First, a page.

1. Computing

How Account Registers Work in Personal Finance Software

Working with Financial Accounts

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iBank 4 has all the personal finance features you need and easy to use account registers.

iBank 4 Account Register

iBank 4 is a copyright of IGG Software, LLC
If you're new to personal finance software or you've never used it before, you probably aren't sure how the account registers work in the software. This detailed explanation will help you to understand how to use the account register in your software. Before you can use registers to work with transactions, you'll need to set up your accounts in the software.

If you choose to enter transactions manually, much of the time you spend in your personal finance software will be in the account registers. Even if you opt to download transactions, if you plan to keep a budget, you'll still need to visit the account register after transaction downloads to verify that the correct budget categories have been assigned.

To enter a transaction, select the account in your software that you used to make the transaction. The register will appear on your screen. Depending on your software, you can start entering your transaction directly in the register by clicking on the first blank line below listed transactions, or you will need to click on a "new" or "new transaction" button. If you need to click a button to create a new transaction, either a window will pop up or a space in the register will become available and you just enter the transaction details in the appropriate fields. A field refers to a box or empty space in software where you enter data.

The following is a list of the fields you will typically see in the account registers in your software. I am listing all the fields I've seen in the variety of personal finance software I've used and tested, so keep in mind that not all software has every one of these register fields.

Date:
Enter the date in which the transaction took place. Credit cards usually take a day or two to post to your account with the financial institution, and checks clear depending on when the payee cashes them, but you should consider the money as being spent when you write the check or use your credit card. You can usually enter a date in the mm/dd/yy format, or you can choose a date from a pop up calendar in the software. Some personal finance software lets you change the order of the month, day and year in the preferences. For example, some Europeans traditionally use dd/mm/yy, and would use the software preferences to change the format to one that is more comfortable for them to use.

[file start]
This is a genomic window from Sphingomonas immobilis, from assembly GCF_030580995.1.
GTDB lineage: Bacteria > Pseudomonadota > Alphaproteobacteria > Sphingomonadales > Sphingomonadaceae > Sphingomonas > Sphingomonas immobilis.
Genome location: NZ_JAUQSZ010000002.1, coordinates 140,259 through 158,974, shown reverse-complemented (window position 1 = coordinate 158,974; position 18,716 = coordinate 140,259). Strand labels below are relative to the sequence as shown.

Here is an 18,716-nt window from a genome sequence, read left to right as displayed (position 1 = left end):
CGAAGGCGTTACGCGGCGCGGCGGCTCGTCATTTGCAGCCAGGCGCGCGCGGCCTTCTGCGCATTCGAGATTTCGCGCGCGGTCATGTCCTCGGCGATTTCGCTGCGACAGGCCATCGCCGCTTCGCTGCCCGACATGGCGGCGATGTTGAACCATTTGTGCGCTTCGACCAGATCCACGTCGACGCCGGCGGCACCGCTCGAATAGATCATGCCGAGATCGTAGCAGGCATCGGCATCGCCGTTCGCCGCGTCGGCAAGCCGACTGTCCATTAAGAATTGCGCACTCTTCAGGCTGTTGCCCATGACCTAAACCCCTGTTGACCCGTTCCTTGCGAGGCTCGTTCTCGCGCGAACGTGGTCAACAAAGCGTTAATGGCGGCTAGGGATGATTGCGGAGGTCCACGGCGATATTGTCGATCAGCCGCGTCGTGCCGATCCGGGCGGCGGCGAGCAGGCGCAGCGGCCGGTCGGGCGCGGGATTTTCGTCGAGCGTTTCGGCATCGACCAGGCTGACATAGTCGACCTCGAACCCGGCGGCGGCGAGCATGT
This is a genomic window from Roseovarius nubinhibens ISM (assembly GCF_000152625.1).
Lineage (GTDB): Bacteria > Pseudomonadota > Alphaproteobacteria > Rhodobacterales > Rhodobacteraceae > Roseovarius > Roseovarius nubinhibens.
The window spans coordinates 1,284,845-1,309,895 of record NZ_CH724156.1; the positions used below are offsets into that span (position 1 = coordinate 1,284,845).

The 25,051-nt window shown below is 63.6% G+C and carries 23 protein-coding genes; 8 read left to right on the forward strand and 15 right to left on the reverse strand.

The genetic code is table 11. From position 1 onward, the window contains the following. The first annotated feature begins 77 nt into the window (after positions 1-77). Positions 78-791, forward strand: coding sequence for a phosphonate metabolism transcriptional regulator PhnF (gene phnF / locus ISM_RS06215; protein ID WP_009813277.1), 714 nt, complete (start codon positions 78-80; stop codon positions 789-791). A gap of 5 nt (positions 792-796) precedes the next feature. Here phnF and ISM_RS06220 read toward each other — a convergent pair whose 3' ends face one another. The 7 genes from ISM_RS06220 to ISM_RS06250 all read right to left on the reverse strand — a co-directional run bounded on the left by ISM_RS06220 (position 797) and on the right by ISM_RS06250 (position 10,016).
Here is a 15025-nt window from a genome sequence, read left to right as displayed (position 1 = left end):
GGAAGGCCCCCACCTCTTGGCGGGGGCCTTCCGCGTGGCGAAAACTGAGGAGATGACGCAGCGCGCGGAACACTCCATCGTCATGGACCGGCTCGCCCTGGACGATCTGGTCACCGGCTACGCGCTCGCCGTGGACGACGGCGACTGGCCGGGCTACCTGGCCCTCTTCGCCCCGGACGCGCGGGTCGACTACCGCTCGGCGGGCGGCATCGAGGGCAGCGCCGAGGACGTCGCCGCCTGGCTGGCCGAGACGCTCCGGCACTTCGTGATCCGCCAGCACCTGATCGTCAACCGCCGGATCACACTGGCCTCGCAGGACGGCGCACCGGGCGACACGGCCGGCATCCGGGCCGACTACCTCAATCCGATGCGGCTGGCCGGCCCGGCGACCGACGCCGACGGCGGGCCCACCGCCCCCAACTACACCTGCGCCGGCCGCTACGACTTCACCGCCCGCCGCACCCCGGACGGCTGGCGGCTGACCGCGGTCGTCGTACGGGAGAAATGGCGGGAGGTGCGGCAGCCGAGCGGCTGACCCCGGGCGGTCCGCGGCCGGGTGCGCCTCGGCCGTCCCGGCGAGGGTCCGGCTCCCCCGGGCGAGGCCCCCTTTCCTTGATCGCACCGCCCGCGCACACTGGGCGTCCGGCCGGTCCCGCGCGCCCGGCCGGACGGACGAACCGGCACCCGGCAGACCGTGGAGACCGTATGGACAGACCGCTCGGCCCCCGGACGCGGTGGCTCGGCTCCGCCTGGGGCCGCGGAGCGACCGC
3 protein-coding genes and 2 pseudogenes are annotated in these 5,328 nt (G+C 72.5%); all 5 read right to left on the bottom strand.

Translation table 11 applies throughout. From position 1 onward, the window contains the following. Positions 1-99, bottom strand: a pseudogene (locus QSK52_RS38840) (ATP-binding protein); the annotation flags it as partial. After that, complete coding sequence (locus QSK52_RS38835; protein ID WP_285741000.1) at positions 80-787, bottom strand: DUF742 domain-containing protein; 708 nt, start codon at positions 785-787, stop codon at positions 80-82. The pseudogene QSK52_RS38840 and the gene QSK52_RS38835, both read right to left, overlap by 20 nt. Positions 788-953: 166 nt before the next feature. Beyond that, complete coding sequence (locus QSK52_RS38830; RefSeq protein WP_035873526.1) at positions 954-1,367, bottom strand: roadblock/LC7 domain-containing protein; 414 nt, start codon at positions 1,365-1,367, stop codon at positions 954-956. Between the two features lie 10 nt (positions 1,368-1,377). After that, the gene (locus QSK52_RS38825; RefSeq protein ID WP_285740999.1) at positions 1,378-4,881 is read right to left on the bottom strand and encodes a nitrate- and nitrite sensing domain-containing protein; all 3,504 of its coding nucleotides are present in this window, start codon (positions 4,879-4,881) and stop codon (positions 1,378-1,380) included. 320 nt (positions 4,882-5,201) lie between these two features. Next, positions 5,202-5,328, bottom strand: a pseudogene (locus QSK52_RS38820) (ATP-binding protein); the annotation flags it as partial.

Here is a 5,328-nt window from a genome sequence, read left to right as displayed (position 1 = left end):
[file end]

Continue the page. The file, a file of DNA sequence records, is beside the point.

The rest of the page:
Payee:
The payee is simply the name of the retailer where the transaction took place, or the name of the person or business a check was written out to. After you enter a payee once, your software may add it to a database so the next time you start entering this payee, it is filled in automatically. In a few rare cases, some personal finance software does not have a payee field and instead uses Description as the field to enter the payee.

Description or Memo:
This field is for notes to yourself. For example, if you made a special purchase and wanted to enter some brief information for your reference later, you would enter it here. Not all personal finance software has a memo or description field.

Income and Expense:
Some personal finance software account registers have columns for income and expense, deposit or payment or similar titles. Obviously, expenses and purchases are entered in one column and income is entered in the other.

Transaction type:
If your personal finance software doesn't have an income and expense column, it will have a field for transaction types. Select the transaction type and the amount of the transaction will be recorded in the register as a positive or negative number. Not all account registers in personal finance software include the transaction type. Typical transaction types are:

  • Transfer: Used to move money from one account to another.
  • Income or Deposit: Pay checks, refunds, interest from savings accounts and other interest bearing accounts.
  • Expense: Purchases, payments, interest paid on loans if you're tracking interest separate from principle.
  • ATM: Use to record cash withdrawals from an ATM, usually using a debit card but credit cards often allow for cash withdrawals as well.
Categories, Tags, Attachments and Flags:
Fields for categories and tags are used to define expenses for the purpose of budgeting and producing understandable reports. Attachments are used to access documents that accompany a transaction, like a warranty, and flags are used to remind you to follow up on verifying an transaction. There is enough to learn about these features that they have their own tutorial. Read Categories and Tags, Attachments and Flags to gain an understanding of how to use these features.

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